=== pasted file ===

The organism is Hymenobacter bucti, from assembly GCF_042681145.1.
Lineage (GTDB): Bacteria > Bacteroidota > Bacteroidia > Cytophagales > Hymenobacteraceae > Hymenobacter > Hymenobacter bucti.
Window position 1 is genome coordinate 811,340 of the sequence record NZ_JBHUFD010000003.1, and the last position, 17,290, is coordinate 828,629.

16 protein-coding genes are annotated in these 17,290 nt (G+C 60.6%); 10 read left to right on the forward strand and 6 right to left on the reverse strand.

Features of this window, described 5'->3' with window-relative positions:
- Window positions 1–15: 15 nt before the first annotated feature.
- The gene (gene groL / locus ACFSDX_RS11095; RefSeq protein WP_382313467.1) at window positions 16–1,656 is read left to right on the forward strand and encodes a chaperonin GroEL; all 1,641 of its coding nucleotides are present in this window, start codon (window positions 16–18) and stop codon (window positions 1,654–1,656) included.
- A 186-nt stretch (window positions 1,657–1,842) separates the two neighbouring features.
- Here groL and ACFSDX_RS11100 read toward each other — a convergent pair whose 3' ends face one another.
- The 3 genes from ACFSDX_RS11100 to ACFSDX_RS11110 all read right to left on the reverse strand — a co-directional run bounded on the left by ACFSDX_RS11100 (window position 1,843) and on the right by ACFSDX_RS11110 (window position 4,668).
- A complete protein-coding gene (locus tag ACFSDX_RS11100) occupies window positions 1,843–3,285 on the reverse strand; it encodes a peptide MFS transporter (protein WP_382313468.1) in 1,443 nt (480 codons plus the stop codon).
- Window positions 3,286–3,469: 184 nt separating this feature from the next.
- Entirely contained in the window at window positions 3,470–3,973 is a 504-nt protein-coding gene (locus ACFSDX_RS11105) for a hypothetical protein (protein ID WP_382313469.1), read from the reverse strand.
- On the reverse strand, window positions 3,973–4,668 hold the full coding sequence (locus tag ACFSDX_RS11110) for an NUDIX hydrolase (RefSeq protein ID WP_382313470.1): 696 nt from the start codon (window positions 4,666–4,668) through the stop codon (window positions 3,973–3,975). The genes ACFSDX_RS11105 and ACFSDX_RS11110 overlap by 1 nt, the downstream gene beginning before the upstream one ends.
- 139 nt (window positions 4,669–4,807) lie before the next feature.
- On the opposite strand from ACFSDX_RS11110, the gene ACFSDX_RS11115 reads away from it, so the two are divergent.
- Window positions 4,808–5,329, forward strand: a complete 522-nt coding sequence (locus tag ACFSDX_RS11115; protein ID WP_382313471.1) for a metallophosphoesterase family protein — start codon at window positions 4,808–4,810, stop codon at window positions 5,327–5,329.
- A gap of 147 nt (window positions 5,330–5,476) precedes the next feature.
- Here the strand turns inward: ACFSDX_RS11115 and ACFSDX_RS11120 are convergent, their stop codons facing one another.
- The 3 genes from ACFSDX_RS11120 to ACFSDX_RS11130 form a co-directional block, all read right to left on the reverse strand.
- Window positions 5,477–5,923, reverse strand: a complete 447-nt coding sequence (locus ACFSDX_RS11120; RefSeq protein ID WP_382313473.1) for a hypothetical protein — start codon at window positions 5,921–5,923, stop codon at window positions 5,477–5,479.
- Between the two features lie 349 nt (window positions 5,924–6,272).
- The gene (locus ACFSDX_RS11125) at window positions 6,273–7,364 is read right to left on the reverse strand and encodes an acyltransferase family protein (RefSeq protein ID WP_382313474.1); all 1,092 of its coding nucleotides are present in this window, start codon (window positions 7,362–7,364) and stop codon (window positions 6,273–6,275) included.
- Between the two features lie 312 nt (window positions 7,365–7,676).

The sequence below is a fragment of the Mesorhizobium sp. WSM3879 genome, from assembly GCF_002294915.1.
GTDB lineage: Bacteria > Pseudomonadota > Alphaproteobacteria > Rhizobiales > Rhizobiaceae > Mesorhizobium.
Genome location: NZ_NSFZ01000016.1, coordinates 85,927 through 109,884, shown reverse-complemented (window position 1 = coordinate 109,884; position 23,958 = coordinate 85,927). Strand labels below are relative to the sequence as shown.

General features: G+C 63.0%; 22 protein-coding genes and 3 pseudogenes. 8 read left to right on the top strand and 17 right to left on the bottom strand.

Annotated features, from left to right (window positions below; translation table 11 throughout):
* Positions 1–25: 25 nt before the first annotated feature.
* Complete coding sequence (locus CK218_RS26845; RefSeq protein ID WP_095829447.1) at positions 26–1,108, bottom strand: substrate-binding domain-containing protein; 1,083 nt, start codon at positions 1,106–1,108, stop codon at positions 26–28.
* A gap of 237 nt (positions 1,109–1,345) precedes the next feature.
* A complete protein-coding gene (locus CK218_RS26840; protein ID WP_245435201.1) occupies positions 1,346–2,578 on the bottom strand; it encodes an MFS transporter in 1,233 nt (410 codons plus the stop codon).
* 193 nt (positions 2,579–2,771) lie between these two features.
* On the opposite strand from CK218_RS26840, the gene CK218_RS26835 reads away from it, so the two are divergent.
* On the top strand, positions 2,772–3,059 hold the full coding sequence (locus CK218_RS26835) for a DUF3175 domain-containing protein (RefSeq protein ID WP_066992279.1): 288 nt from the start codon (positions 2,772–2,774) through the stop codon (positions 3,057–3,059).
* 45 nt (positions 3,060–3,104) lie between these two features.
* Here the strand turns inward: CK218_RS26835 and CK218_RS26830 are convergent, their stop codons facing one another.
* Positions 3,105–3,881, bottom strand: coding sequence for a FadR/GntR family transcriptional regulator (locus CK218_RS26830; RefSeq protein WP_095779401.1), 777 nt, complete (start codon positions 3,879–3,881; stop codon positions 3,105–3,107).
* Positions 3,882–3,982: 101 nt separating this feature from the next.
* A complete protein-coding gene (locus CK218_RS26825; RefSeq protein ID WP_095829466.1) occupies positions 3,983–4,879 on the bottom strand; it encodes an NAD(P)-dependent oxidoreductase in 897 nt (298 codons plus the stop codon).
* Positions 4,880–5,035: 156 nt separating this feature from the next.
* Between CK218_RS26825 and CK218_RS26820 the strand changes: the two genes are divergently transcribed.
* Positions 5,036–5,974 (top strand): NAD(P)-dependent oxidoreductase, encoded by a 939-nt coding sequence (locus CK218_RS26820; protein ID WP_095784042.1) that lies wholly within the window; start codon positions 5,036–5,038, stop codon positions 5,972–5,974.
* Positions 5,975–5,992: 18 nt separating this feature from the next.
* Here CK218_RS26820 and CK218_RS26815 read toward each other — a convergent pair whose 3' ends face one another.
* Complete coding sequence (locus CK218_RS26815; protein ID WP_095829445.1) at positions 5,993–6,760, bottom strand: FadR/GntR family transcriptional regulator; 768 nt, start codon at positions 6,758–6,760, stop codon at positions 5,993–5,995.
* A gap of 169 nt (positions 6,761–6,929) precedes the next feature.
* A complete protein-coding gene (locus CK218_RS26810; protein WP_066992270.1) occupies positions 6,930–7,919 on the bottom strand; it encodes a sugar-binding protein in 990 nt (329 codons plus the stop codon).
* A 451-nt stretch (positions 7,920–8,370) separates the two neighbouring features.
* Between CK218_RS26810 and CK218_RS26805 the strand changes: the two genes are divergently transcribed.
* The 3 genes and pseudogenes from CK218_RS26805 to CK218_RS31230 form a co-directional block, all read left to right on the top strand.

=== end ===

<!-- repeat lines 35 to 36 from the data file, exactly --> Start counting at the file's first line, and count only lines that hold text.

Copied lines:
* On the opposite strand from CK218_RS26840, the gene CK218_RS26835 reads away from it, so the two are divergent.
* On the top strand, positions 2,772–3,059 hold the full coding sequence (locus CK218_RS26835) for a DUF3175 domain-containing protein (RefSeq protein ID WP_066992279.1): 288 nt from the start codon (positions 2,772–2,774) through the stop codon (positions 3,057–3,059).